Robert V. Binder

Is Making Movies Like Making Software?

June 20, 2011  |  Blog, Business, Process, Software Products

Avatar-teamAfter proving that good project management and software engineering could result in on-time, in-budget, high quality results for contract software development, I was designated as the project manager of a large fixed-price development project. Despite my objections, a second project manager was also assigned to this project. The relationship was explained as “like the director (me) and producer (the other fellow) of a movie.” This 18 month project came in on time, under budget, and had only 1 bug in its first production release. On reflection, this producer/director arrangement did contribute to its success.

Since then, I’ve wondered about what the software development community could learn from the making of movies.

To start with, how does software development resemble making movies? A unique creative and/or commercial vision is defined and funded. A team of diverse specialists is assembled, often with prima donnas that need to be coddled to extract peak performance. “Chemistry” among the principals is central to success. The management of practical (producer/project manager) and creative (director/architect) aspects are often separate and conflictual. Besides the stars, hundreds of technicians and specialists must collaborate to achieve a common vision. The extent to which this central vision survives or is enhanced as the collaborative process unfolds is critical to coherence. Then, once in the can, identical, localized copies of the work product are presented to a mass market for its judgement.

There are significant differences. Movie sequels almost never improve on the 1.0 version. For the viewer, movies are necessarily a time-sequential single-path narrative; software has a huge extent of unique possibilities. A good editor can cut out weird and bad paths; a good tester is lucky to find them. As viewers, we only rely on a movie for a few hours of entertainment; as users, we may be risking our health and wealth.

These added dimensions provide the engineering imperative for software. Many people have argued that software development could beneficially learn from manufacturing, or at least from certain techniques (resuable off-the-shelf components and six sigma QA for example.)  However, the dynamics that focus hundreds of technical specialists to produce a movie probably has more to tell us about making software than a study of repetitive manufacturing processes.

The relative importance of a unique development effort versus creating copies of the resulting artifact is the key difference. In all software projects I know of, the development effort is unique and dominates the quality and effectiveness of the artifact. The copying (manufacturing) work is straightforward and simple. There are a very wide range of manufacturing processes (automobiles versus oil refining, etc.), but generally the repetitive work is where value is created and quality is determined. Engineering development work (design of the vehicle and/or the plant) is necessary, but does not dominate results to the extent it does in software.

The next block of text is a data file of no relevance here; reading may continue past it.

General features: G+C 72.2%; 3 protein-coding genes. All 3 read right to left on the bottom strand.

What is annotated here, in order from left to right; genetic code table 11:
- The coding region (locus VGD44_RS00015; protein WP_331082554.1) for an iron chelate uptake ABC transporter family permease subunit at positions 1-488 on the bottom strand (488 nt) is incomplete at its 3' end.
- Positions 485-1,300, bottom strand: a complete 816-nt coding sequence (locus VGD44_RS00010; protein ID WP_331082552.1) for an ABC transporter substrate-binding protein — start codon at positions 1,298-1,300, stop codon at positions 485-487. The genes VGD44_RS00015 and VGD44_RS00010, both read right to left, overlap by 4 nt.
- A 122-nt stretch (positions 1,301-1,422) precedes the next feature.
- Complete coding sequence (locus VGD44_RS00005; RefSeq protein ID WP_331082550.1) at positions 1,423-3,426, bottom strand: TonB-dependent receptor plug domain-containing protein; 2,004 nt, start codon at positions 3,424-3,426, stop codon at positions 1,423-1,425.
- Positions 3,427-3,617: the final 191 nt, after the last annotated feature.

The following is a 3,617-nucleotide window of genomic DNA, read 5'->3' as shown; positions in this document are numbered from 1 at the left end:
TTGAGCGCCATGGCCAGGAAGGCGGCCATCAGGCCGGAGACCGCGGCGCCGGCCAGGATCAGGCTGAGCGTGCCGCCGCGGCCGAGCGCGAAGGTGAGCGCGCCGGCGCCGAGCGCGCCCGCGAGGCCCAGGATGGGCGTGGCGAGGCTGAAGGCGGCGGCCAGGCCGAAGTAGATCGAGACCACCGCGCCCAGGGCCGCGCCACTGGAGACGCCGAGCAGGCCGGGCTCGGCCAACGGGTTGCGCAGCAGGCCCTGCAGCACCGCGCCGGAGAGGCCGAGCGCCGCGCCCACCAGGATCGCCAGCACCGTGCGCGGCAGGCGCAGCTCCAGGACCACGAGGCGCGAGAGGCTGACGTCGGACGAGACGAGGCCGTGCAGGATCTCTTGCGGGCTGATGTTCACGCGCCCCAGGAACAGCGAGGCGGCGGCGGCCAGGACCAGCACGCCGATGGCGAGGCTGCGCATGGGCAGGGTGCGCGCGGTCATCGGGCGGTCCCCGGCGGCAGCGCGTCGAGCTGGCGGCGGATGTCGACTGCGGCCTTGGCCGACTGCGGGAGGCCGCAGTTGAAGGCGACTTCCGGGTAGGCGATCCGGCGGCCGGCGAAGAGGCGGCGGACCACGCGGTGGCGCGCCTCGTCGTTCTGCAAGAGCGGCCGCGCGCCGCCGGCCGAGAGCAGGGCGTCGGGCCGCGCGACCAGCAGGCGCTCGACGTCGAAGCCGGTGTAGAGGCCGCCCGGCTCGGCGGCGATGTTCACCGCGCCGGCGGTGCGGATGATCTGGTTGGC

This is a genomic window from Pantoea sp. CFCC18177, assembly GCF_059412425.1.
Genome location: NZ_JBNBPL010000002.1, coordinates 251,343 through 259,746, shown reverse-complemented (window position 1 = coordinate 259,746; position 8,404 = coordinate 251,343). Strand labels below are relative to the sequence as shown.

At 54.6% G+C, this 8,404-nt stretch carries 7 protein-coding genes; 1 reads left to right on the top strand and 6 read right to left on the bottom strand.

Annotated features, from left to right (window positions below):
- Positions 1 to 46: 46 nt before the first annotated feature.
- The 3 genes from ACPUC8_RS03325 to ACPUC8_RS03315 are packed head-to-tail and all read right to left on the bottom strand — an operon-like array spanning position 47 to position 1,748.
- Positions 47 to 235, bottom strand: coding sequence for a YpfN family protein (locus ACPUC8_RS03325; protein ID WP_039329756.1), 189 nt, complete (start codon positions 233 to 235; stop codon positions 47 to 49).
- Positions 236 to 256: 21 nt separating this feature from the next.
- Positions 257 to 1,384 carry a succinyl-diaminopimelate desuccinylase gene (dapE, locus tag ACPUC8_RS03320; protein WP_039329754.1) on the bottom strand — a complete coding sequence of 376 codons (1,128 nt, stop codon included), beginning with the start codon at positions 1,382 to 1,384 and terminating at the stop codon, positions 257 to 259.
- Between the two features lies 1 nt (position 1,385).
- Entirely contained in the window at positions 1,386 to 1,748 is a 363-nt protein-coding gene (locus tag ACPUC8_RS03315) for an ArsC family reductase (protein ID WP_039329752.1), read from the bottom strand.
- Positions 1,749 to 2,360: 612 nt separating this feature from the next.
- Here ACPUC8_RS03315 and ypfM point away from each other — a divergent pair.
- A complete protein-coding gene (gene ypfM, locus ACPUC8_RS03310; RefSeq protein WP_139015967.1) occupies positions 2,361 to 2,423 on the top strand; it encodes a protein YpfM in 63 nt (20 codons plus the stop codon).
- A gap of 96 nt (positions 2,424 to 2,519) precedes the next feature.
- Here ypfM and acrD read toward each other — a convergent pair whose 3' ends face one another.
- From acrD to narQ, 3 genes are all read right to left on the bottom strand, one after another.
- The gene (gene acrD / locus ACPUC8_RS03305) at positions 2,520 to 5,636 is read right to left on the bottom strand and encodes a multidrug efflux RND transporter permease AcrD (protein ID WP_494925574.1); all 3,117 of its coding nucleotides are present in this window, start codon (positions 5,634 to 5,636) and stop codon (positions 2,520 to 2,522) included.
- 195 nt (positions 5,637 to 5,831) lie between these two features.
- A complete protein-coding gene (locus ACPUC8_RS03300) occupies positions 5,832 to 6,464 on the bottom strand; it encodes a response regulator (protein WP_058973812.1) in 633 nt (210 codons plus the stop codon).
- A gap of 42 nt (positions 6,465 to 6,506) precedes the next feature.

1. Perhaps not so much like making a movie as making one of the current episodes of Orange County Choppers — lots of angst, poor planning/execution, family bitterness, and maybe a worthwhile product at the end…

    • Robert V. Binder

      I’ve been in a few situtations that were like the OC Chopper “reality.” Scale seems to be the difference — OCC projects are such that a few skilled mechanics can get the job done in several weeks. Apart from the personalities, OCC is also a “job shop”, which is also suggested as similar to software development.

  2. In both software and movies, there is a range of different amounts of control the director may choose to exercise. Some directors like to call all the shots. Others are more willing to let the actors and cameramen experiment to find what works for a given scene. I haven’t actually worked in movies, but I get the sense that movie directors are often more explicit with their team about where on this spectrum they intend to operate. I’ve seen software teams where everyone operates in a style they are most comfortable with, and then the team gets frustrated when those styles don’t mesh well.

    Perhaps software managers can learn to be more intentional about choosing a “style” of management and communicating to the team what that chosen style is.

    • Robert V. Binder

      I’m reading Sidney Lumet’s “Making Movies” and I recently watched the BlueRay release of “The Wild Bunch”, which contains an in-depth presentation of Sam Peckinpah’s process. Lumet was a meticulous planner who used this preparation and subtle psychology to get the most from his actors. At least with the Wild Bunch, Peckinpah worked from a general concept, and when the talent could pull it off, would let things evolve. So, yes there is a lot variation among directors, and from one project to the next.

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